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Meet Ateca Dicakau
This International Volunteer Day, we are celebrating our volunteers. Let’s meet Ateca Dicakau.
Bula I’m Ateca. I am from Yaroi, Savusavu with maternal links to Nukuni, Ono I Lau. I am married to a gentleman from Vivili, Savusavu and I have 2 beautiful boys.
I joined the Junior Red Cross when I was 12. I was in class 7 at St Andrews Primary School. I was a curious little girl and that curiosity is what led me to the Red Cross. We used to have Quiz’s between schools and one time the quiz questions were around the Red Cross. So, after the quiz on Saturday, I went to the office in town and asked a few questions. I then signed up as a volunteer. I was the youngest in Savusavu at that time. It was exciting. We would do Basic First Aid training in school and have quiz competitions. Every Saturday I would visit the branch. When I reached form 7 I was nominated for a volunteer recognition award at an event that was held in Labasa. This was around the time Alison Cupit was Director General. One of the highlights of my joining the Junior Red Cross was when I accompanied a few volunteers including volunteers from Australia to speak on the 7 Fundamental Principles & HIV awareness in Urata village in Savusavu. It was my first experience of public speaking. It was new and I learnt so much.
I then left Savusavu and went to board at St John’s College, Cawaci in Levuka. I would only return home for the holidays. I would have catch ups with some of my friends but didn’t really get involved with the branch around this time. In 2009 I returned from Cawaci and came back and rejoined the branch.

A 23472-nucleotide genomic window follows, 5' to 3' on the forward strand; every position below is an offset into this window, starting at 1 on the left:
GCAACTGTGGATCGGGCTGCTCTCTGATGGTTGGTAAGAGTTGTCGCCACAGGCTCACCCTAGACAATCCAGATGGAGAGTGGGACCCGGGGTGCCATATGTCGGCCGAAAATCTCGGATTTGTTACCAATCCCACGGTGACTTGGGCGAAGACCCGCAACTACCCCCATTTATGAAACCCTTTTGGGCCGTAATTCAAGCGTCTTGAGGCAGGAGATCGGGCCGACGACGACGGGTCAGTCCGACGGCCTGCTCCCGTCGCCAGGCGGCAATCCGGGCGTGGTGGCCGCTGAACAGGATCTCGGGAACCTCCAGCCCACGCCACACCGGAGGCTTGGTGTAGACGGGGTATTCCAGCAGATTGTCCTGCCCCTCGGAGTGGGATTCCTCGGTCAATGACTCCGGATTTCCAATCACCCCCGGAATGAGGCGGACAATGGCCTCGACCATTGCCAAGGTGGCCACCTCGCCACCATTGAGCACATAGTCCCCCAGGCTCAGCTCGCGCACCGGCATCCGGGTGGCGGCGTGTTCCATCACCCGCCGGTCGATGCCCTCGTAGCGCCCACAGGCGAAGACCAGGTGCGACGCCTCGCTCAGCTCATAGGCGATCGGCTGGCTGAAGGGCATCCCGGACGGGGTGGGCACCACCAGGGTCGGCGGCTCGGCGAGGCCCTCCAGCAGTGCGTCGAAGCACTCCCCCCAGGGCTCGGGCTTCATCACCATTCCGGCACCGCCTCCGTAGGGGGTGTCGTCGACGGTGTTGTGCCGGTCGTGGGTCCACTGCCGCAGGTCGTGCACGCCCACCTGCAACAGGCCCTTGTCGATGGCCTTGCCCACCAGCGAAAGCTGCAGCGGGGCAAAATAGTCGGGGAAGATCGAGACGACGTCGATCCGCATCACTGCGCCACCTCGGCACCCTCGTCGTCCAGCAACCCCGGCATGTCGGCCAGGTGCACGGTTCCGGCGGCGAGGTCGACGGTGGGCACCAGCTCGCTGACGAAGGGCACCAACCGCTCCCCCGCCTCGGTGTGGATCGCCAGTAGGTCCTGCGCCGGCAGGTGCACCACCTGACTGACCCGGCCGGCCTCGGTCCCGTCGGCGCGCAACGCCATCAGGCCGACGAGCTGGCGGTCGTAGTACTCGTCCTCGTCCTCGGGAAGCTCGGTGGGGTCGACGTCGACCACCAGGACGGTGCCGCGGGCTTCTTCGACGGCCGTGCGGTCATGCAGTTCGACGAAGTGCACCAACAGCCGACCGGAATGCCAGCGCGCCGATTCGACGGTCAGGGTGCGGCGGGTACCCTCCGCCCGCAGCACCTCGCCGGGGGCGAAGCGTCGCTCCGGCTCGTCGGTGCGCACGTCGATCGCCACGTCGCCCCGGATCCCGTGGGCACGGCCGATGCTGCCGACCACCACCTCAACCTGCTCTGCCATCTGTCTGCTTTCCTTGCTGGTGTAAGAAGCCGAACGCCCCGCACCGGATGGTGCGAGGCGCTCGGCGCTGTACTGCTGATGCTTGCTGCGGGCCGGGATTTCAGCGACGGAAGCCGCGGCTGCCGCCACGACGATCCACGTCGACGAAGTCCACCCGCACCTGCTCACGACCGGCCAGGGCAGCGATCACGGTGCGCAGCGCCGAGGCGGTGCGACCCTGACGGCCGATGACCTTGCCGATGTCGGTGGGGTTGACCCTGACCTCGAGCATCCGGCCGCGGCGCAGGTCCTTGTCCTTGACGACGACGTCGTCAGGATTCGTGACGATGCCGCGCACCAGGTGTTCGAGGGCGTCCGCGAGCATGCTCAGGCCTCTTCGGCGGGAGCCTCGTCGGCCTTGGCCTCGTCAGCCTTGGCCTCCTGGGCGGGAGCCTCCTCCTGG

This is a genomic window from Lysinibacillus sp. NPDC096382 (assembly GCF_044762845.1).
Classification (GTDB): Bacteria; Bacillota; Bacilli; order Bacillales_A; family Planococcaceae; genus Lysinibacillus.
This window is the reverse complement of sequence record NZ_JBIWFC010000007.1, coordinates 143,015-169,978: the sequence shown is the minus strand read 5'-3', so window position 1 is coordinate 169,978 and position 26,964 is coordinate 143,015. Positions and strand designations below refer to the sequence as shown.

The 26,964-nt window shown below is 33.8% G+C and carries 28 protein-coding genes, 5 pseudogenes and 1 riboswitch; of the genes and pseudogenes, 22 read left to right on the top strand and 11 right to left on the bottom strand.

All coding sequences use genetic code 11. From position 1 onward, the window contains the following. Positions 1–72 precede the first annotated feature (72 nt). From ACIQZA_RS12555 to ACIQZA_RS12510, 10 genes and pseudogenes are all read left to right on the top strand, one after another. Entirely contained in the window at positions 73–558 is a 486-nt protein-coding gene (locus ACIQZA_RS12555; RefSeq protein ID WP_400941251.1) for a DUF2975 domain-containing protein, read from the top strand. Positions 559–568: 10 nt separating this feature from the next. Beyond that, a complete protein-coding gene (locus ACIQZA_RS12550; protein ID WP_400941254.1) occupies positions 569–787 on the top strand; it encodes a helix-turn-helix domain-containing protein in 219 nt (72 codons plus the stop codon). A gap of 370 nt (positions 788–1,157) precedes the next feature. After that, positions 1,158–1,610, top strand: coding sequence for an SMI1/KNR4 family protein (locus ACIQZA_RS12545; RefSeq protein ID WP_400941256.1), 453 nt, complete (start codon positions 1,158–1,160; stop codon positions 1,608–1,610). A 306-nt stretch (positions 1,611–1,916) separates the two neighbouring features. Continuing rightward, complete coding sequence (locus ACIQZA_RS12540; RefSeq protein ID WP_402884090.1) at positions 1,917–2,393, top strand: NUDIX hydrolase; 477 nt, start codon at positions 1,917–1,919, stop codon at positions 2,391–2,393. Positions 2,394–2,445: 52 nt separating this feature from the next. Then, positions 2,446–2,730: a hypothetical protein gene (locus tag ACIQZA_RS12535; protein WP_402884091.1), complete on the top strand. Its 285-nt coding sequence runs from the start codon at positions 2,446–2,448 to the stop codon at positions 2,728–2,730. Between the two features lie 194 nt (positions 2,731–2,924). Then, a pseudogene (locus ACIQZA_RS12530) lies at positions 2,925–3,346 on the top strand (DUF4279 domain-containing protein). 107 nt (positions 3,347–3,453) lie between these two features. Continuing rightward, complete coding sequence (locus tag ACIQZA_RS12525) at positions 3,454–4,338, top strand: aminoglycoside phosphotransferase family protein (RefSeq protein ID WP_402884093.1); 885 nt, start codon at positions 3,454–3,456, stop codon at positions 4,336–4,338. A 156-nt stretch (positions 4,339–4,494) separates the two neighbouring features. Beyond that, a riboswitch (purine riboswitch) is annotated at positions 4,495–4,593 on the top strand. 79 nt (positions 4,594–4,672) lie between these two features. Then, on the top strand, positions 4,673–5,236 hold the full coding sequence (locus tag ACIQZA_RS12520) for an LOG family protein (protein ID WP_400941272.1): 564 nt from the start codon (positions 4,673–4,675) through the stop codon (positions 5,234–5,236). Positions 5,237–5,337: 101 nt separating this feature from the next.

In 2010 Tropical Cyclone Thomas hit Fiji and Savusavu was badly affected. It was a category 5 storm. This was the first time for me to see and use a satellite phone. With network down and with most services down, we were able to communicate using this satellite phone. Stock was flown across to us and we were able to assist Rabi island, which hadn’t established a branch yet and the whole of Cakaudrove.
I really saw how our visitations really moved people. This experience pushed me to continue with Red Cross work. I saw how devoting your time and effort truly helps people. Around this time, a Together we can project was established to address HIV and Aids. We would visit different communities and try to break through the taboo of discussing topics around sexual activity. Some of the villages we visited had not ever heard of a condom or practicing safe sex. I remember one challenging experience I had around this program, but it really made me stronger. I accompanied a colleague to go to Wailevu, Tunuloa to hold an awareness session on HIV and Aids. We boarded the bus at 5am and just after an hour, it broke down and we had to walk from Natewa village to the main road to try to hitch another ride. Carrying our box of condoms, box of pamphlets and other materials, we began this long walk. Luckily there were plantations along the way, so we picked pawpaw and sugarcane and constantly encouraged each other to keep going.